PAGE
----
She said that companies investing can bring direct benefits to the workers, such as certain textile companies providing free education and health care to their factory workers.
She was interrupted from the floor with a comment about how, while this may be the case with some companies, there are other companies who "inject their workers with speed in order to keep them going faster and for longer!".
She addressed the example of the Chad-Cameroon pipeline and said that these problems are the fault of the oppressive military dictatorship of Chad and not of Chevron and the other companies involved. And yet I rather suspect that such companies do have a hand in the evil purportrated by such governments - we all know, for example, about Shell's complicity in the Nigerian government's execution of Ken Sarowiwa.
Jacqueline discussed what she thought was the real cause of continuing global poverty: bad government. She claimed that it is endemic corruption and incompetence that leads to the hyperinflation to which developing countries are prone.
She also blamed "over-regulation" the very opposite of what the proposition were blaming, and also the vast subsidies that are given by western governments to sectors such as agriculture, which mean that 3rd world producers can't compete with the cheap western imports which are 'dumped' at prices below the cost of production. This is indeed a good point and one with which most anticapitalists probably agree. But surely the fact that this particular distortion of the world market by rich western governments is so harmful to the economies of poorer countries does not logically entail that neo-liberalism - the stripping away of all regulations, the privatisation of everything and the slashing of taxes is any more desirable.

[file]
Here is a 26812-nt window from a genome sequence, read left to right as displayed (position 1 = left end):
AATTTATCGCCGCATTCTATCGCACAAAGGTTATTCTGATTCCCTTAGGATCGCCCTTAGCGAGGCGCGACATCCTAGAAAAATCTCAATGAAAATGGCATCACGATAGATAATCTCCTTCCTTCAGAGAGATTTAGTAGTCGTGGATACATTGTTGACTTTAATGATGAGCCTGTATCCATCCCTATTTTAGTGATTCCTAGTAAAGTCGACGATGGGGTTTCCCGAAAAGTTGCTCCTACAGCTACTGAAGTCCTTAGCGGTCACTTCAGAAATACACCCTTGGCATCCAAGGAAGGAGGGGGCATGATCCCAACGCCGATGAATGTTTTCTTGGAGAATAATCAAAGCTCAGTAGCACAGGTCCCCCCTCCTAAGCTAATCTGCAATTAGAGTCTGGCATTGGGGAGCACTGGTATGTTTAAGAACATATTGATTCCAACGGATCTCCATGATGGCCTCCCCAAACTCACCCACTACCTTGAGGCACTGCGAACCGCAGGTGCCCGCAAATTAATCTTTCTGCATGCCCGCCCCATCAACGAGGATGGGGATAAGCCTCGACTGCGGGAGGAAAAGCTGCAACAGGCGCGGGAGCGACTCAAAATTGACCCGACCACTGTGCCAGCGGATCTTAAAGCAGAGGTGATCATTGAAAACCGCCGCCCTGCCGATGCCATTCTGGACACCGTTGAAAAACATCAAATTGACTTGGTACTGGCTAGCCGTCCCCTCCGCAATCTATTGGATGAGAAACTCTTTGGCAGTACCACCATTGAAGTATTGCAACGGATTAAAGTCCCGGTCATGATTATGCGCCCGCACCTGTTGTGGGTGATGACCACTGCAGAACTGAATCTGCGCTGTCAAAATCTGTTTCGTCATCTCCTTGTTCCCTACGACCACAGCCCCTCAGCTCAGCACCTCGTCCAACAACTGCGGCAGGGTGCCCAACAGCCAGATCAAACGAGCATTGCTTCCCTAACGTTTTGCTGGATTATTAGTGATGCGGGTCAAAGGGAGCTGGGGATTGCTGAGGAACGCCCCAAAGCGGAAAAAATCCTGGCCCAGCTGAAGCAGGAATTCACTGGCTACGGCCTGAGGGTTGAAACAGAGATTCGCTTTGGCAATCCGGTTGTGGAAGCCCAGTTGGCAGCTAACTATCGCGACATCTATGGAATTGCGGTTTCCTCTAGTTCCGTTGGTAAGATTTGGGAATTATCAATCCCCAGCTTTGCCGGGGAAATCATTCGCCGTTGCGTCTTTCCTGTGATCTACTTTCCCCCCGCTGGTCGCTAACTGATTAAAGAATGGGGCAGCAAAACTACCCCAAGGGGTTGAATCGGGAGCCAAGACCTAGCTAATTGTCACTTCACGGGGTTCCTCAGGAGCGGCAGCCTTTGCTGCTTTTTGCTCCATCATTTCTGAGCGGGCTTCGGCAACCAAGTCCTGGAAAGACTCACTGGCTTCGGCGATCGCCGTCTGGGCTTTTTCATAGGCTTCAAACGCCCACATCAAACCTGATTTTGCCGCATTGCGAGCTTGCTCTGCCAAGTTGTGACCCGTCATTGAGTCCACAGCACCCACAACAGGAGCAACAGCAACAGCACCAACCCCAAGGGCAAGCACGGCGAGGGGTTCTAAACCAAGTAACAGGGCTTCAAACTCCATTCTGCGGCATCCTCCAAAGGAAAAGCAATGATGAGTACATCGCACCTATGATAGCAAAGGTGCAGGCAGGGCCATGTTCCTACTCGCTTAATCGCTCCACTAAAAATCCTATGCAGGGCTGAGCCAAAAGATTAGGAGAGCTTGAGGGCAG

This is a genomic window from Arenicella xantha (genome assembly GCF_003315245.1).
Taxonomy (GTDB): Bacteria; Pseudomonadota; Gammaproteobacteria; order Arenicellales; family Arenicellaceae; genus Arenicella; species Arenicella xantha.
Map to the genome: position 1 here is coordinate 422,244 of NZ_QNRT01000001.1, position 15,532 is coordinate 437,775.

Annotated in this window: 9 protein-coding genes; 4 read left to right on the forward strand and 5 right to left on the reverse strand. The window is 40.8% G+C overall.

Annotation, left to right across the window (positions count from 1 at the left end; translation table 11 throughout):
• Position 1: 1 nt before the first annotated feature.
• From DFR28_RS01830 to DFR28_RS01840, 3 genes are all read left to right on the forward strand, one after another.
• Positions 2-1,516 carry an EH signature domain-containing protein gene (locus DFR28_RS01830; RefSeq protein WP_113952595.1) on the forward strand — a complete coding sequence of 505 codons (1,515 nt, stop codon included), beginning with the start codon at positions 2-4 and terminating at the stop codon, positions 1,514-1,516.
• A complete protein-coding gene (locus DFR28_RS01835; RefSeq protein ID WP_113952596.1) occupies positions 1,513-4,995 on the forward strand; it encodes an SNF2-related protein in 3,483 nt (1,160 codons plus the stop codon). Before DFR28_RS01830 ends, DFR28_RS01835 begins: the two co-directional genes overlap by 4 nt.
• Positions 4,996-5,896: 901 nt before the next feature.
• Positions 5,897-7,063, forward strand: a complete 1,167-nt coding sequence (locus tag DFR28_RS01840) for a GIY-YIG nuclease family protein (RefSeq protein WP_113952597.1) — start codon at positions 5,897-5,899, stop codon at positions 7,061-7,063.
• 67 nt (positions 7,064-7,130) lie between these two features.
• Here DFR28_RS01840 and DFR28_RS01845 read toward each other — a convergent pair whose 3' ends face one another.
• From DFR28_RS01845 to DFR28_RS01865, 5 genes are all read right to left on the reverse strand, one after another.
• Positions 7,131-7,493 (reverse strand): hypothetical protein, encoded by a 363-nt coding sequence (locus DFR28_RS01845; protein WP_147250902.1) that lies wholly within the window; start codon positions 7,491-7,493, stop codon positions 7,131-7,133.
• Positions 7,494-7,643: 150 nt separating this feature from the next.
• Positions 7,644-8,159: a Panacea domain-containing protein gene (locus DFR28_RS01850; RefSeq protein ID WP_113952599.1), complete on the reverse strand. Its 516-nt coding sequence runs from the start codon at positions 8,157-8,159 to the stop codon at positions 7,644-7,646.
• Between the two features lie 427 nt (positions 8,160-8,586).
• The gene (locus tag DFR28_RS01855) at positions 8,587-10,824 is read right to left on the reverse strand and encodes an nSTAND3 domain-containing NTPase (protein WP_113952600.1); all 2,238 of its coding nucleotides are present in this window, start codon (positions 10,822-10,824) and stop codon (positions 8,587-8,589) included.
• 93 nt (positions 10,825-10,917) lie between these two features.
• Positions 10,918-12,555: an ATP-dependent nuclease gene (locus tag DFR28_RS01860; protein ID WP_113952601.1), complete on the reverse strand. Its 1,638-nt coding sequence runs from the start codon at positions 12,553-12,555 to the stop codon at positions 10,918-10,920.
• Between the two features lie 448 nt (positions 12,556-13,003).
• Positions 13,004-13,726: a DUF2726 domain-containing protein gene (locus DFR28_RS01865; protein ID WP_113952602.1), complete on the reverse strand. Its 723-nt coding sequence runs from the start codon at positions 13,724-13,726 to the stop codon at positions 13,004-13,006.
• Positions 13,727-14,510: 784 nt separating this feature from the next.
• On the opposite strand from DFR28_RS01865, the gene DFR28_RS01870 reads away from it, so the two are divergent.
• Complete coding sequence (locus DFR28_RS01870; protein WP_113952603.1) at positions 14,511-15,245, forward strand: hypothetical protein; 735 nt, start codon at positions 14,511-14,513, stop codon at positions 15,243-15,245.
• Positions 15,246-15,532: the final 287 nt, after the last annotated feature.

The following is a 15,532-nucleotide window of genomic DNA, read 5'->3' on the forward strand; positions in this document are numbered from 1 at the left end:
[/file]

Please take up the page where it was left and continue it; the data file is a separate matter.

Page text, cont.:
There was a comment from the floor about how what's really going on is a 'race to the bottom', whereby wages, employment rights, health and safety standards and environmental standards are plummeting the world over, as countries compete against each other to offer the most favourable terms to business. He said that companies always look for the 'cheapest capital with the least regulation' and that it is this that is driving down standards.
Next up was Ha Joon Chang, a development economist.
He said that he was 'a fan of capitalism but not free market capitalism'. There are many kinds of capitalism, he suggested, including US style, German style, Scandinavian style, Japanese style.. and so on.
He said that he knows what good economic growth can do and he is not against it, but he urged that free market style capitalism has failed to deliver that growth.
Where there had been growth it had in practice only benefited the rich, failing to 'trickle down', as promised, to ordinary people. For this reason, he claimed that GDP is not a particularly useful measurement to take. There was a comment from the floor which pointed out that indeed any measurement based on taking an average is not necessarily very representative because 'you could have one bloke earning a trillion dollars and everyone else earning nothing and yet you'd still have a high average'. Everyone ignored him because he didn't articulate his point in a very eloquent way. It was still a very good point though. And at the same time, Chang said, levels of growth even when measured in the free-marketeers' own terms - GDP, have actually been substantially lower than before the free market craze took off.
He identified two main eras in recent economic history: 1960 to 1980 and 1980 to the present day.
In his native South Korea, growth had been a solid 3% per year between 1960 and 1980 but after 1980 it has been around 2%. Similarly, Latin America enjoyed 2.6% before 1980 but now it's stuck at almost 0%. Africa was at 1.5% but is now shrinking at -0.8% and has been since about 1980. Russia, he claims, has suffered a complete collapse of living standards since it's conversion to free market ideology.
He concluded that free market capitalism fails to deliver benefits even when measured in its own (arguably not very useful) terms of GDP.
Now at this point I would like to point out one of the most common tactics employed by those who lie with statistics - the use of the correlation.